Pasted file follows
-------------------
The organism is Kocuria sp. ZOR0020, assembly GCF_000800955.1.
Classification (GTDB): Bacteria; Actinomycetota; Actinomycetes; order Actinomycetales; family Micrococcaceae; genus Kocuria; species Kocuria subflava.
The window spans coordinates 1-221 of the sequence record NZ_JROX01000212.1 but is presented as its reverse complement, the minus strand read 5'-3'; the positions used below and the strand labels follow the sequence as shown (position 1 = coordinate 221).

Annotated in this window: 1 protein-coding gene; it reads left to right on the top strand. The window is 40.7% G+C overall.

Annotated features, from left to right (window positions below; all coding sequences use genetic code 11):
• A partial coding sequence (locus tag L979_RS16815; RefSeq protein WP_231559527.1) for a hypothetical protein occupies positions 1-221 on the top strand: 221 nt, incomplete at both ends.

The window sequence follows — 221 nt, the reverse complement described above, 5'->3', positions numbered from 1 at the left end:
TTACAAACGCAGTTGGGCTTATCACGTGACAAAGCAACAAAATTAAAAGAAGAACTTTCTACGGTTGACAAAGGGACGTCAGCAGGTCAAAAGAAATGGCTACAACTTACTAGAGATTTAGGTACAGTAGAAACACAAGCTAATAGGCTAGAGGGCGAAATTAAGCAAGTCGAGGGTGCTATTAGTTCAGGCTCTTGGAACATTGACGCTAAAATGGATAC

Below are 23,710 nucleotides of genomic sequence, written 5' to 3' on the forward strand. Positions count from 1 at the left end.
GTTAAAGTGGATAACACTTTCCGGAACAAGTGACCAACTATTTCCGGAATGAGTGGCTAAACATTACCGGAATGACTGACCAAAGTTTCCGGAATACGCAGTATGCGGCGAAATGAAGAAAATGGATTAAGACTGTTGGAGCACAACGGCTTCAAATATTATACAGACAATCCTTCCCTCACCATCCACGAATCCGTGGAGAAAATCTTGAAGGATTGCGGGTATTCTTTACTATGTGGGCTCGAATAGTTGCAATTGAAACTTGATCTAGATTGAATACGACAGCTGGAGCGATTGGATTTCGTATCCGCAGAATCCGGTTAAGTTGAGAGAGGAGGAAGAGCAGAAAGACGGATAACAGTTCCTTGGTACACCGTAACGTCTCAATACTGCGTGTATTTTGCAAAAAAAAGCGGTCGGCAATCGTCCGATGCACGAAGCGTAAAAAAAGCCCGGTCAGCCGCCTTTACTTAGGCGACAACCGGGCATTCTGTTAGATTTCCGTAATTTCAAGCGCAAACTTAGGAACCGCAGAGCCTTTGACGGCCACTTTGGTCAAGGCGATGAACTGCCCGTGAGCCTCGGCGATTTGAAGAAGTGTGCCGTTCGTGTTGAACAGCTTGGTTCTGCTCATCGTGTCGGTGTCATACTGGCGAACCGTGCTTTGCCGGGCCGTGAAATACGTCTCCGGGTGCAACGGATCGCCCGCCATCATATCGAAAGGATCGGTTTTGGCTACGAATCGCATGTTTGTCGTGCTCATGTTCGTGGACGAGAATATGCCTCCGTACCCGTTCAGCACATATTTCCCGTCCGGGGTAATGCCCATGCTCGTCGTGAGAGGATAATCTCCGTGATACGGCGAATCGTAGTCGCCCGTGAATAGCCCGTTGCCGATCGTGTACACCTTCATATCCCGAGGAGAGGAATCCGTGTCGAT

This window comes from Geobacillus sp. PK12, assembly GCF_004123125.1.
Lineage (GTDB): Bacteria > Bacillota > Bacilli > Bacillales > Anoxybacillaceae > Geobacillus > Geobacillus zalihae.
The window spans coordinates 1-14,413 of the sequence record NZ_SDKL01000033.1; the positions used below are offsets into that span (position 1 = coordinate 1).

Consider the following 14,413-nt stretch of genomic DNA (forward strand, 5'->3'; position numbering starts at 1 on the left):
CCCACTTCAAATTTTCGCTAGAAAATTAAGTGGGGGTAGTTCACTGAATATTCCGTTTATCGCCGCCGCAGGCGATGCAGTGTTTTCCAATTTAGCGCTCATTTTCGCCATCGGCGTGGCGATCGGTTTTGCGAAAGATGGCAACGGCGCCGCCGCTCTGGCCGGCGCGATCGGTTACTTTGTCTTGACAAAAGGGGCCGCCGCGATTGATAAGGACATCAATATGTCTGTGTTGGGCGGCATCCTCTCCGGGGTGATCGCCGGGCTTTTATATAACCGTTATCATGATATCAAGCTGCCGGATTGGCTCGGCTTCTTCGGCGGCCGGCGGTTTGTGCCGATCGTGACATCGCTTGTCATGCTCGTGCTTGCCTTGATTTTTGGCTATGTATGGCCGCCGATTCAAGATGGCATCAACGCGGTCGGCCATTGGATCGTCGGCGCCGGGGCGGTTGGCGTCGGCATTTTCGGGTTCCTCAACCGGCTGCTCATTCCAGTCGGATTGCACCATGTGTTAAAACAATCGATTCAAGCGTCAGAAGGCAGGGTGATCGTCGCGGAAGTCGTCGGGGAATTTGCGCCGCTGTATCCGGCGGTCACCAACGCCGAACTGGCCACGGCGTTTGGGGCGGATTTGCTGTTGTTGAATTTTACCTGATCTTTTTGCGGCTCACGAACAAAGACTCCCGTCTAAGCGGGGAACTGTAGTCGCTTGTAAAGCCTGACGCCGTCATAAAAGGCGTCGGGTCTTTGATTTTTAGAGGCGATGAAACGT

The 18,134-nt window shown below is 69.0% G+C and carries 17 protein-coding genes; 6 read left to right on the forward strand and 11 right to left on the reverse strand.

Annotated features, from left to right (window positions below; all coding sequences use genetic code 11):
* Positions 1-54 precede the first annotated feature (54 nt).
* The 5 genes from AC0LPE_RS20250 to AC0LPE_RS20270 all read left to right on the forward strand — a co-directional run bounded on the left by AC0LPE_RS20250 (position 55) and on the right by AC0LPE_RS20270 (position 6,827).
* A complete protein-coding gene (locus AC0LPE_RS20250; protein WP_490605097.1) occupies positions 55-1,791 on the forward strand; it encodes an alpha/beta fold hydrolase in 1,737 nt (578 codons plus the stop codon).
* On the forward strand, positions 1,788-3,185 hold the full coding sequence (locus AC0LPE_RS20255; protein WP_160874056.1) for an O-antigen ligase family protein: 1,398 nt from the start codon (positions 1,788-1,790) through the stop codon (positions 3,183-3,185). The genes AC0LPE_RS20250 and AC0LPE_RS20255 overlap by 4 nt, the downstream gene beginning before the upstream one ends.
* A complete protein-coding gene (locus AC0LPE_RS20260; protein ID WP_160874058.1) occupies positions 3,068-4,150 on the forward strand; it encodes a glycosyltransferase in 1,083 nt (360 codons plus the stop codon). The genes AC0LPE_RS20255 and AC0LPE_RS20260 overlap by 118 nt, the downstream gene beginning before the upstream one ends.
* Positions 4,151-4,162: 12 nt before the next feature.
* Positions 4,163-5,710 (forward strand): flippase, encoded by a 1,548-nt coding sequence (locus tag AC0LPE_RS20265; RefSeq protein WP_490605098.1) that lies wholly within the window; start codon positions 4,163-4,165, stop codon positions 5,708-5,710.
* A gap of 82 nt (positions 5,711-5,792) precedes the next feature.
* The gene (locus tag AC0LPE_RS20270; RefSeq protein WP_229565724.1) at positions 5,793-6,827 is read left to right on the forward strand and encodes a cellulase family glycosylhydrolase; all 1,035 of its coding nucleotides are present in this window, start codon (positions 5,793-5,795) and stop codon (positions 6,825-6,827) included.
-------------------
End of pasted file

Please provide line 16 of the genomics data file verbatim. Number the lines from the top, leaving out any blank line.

The 18,134-nt window shown below is 69.0% G+C and carries 17 protein-coding genes; 6 read left to right on the forward strand and 11 right to left on the reverse strand.